All Social Policy
Carlyle called economics the “dismal science” and the name
stuck. But it’s not dismal science. It’s dismal history.
It’s impossible to concoct economic experiments the way a
physicist composes experiments. All the economist can do is
look at what’s happening—or, more frequently, what’s happened—in
the real world. The deep scientific name for this study is
econometrics. The result is a Niagara of statistics.
That’s why the financial pages in a newspaper resemble the
sports pages. The sports and financial pages are filled with
indisputable facts (the fund managers, the team managers)
and statistical records (strikeouts, defaults, touchdowns,
People clever with numbers sometimes make prediction as to
what’s going to happen in sports or finance. And if you’re
the innocent sort who believes what the deep-voiced sports
forecaster predicts, you should not go near the stock market
but keep your money under your mattress.
Now that we’ve come clean on the limits of economics as a
science, let’s turn to economic policy. The idea that economic
policy is just economics in action is equivalent to saying
that deciding to bomb Hiroshima is just putting nuclear physics
President Barack Obama urged Congress to get to work on economic
policy in a bipartisan way. He invited some senators and representatives
for bipartisan cocktails and had others watch the bipartisan
Super Bowl with him. All very friendly. Everyone knew what
the economic statistics showed: the falloff in trade, upsurge
in unemployment and mortgage defaults, the collapse of banks,
the plunge in stock values, the drop in commodity markets,
the implosion in derivative markets, the vanishing of credit.
The numbers described an economic collapse. Furthermore, the
numbers had been getting worse for more than a year and were
now worsening faster.
After the football game, after the corn chips and beer, the
lawmakers sobered up and got to work. The result was one of
the most partisan knock-down drag-out displays in recent memory.
Most people were surprised by the verbal slugfest. But nobody
should be surprised.
Economic policy is social policy—memorize that—and social
policy is all about constructing the kind of society you want
to live in. In other ages, Democrats and Republicans might
have had more agreement on what constituted the good society,
but not today. Nowadays, many Republicans don’t even call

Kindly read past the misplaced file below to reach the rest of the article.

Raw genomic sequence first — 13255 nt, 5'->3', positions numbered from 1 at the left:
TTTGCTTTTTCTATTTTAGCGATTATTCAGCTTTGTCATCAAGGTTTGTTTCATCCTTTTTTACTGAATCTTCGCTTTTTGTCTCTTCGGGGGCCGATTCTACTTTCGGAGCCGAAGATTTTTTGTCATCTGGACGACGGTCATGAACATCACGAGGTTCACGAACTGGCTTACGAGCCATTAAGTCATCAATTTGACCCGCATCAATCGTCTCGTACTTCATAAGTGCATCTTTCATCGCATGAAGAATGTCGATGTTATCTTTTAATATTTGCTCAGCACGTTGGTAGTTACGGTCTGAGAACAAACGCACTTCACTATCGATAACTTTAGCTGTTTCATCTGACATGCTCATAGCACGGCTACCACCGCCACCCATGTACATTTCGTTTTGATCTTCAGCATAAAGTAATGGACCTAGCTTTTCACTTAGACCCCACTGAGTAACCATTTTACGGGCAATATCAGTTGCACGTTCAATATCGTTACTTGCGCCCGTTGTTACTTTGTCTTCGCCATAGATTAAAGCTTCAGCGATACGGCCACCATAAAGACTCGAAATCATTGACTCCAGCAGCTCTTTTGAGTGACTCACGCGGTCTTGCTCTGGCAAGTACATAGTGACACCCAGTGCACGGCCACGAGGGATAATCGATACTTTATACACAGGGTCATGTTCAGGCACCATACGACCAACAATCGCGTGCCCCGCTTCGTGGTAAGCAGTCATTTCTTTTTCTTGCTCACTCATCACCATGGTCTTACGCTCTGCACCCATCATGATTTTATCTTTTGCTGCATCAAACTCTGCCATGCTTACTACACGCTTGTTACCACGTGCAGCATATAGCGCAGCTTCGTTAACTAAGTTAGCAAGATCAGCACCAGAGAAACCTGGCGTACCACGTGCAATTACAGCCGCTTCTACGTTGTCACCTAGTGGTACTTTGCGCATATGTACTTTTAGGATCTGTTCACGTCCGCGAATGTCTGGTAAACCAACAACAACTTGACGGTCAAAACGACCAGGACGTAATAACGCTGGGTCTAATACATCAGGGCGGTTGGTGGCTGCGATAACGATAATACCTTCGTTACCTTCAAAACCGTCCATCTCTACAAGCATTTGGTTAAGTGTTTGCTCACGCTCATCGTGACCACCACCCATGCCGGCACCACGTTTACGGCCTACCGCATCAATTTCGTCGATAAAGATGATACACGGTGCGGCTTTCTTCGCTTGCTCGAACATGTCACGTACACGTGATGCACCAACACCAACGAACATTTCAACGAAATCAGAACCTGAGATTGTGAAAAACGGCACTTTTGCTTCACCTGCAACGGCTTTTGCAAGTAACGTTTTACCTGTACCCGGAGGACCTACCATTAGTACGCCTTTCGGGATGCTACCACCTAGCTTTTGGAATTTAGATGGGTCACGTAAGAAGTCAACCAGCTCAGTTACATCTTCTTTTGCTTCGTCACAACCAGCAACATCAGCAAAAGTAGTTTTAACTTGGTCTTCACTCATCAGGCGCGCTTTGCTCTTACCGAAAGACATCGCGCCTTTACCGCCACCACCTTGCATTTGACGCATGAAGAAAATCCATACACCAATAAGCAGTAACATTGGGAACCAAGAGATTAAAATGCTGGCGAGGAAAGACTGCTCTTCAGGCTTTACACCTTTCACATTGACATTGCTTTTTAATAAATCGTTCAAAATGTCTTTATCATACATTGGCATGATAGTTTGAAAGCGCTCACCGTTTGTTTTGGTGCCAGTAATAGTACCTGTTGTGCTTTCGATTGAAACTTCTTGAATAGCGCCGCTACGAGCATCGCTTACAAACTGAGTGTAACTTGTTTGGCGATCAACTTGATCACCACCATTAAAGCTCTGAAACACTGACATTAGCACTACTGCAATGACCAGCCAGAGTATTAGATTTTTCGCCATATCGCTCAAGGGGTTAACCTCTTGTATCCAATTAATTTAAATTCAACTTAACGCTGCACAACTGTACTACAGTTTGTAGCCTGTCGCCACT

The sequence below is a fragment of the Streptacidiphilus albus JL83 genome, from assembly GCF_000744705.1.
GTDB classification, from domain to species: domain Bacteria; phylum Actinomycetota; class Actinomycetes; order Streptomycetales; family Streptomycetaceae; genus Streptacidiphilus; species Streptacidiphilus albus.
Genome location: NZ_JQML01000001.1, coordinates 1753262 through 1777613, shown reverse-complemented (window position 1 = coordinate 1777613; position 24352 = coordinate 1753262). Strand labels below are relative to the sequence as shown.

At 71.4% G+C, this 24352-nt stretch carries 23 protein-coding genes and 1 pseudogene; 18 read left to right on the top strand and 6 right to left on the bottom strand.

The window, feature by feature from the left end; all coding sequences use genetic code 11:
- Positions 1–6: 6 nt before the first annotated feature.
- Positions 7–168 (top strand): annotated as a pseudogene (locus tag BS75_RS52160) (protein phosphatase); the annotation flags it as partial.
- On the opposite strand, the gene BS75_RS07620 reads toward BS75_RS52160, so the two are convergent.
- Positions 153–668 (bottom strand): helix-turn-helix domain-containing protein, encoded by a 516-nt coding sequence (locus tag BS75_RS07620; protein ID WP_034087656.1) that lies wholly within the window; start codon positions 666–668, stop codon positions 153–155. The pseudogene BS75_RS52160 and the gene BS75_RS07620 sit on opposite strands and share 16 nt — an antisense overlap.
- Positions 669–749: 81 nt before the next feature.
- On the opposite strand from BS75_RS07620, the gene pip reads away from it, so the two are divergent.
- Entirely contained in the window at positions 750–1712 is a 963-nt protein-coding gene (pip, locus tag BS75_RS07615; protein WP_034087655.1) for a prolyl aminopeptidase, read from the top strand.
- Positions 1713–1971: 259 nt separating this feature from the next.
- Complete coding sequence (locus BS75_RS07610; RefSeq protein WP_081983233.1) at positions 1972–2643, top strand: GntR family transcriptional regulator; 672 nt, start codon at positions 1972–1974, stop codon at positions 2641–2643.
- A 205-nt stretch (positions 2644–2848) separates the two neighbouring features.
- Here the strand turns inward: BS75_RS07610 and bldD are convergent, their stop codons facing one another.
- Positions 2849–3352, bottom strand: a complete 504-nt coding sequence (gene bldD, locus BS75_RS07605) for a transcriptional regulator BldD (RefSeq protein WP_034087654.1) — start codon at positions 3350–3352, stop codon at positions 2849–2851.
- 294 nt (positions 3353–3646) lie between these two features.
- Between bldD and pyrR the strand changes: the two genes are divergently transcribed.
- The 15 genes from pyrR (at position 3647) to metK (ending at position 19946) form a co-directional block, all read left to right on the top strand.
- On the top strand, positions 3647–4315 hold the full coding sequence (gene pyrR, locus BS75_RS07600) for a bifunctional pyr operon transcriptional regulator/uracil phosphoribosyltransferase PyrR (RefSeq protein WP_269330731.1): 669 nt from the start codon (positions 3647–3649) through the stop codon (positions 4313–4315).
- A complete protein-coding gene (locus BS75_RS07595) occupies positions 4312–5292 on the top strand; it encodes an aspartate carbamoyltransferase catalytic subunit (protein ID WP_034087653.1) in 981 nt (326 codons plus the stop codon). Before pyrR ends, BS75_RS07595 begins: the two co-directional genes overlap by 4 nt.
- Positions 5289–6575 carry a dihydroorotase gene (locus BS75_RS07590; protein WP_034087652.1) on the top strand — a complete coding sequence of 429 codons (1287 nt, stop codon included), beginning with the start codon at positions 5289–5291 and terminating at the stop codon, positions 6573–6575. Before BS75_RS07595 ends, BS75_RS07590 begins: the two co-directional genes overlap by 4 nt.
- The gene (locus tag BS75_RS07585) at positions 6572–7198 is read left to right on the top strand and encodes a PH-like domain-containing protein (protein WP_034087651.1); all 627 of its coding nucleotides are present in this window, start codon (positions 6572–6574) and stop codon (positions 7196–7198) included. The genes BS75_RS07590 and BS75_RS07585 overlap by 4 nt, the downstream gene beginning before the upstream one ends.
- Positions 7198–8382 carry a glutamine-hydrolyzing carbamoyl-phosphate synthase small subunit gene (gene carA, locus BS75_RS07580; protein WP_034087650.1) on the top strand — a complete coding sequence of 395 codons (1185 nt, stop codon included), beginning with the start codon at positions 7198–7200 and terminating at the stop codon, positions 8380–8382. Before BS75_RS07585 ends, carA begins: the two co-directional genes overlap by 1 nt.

the Democratic Party by its own name but insist on calling
it the “Democrat” Party. The awkward and ungrammatical usage
has no purpose beyond juvenile spite.
Michael Steele, the new chairman of the Republican Party,
addressed the nation just as our senators were butting heads
on the stimulus bill. According to Steele, Democrats were
“trying to force a massive spending bill through Congress
under the guise of economic relief.” Well, yes, any decent
stimulus bill is going to spend massively.
The chairman then mischaracterized the Democratic bill a couple
of times. Steele boasted, “Republicans have offered innovative
ideas to help struggling families and small businesses.” By
my count he offered a grand total of two ideas: “stop the
taxation of unemployment benefits” and “lower taxes for all
working American families.”
Economists believe that cutting taxes produces quicker but
smaller benefits compared to stimulus spending. Here’s why
benefits are smaller. Steele says families will “spend it,
save it, or invest it.” But most families won’t invest in
today’s stock market and saving their money won’t stimulate
the economy. Spending will help, but if they buy foreign goods—and
many, many goods are foreign—the final dollar goes to China
or Sri Lanka, not the United States.
On the other hand, if you pay our workers to repair our bridges
and build our schools, the money energizes this country and
we end up with a safe bridge and a new school.
Cutting taxes for “all working American families” sounds egalitarian,
but among other things, it means cutting taxes for the top
percent of the population. The last time I looked, the top
20 percent of the people held over 84 percent of the nation’s
wealth, leaving less than 16 percent for the bottom 80 percent
of the population.
It may strike us unthinkable that a group of conservative
Republicans would purposely weaken the stimulus plan in order
to have it fail. On the other hand, the last Republican president
was willing and eager to lead the nation into an optional
war that had catastrophic consequences. Nothing is really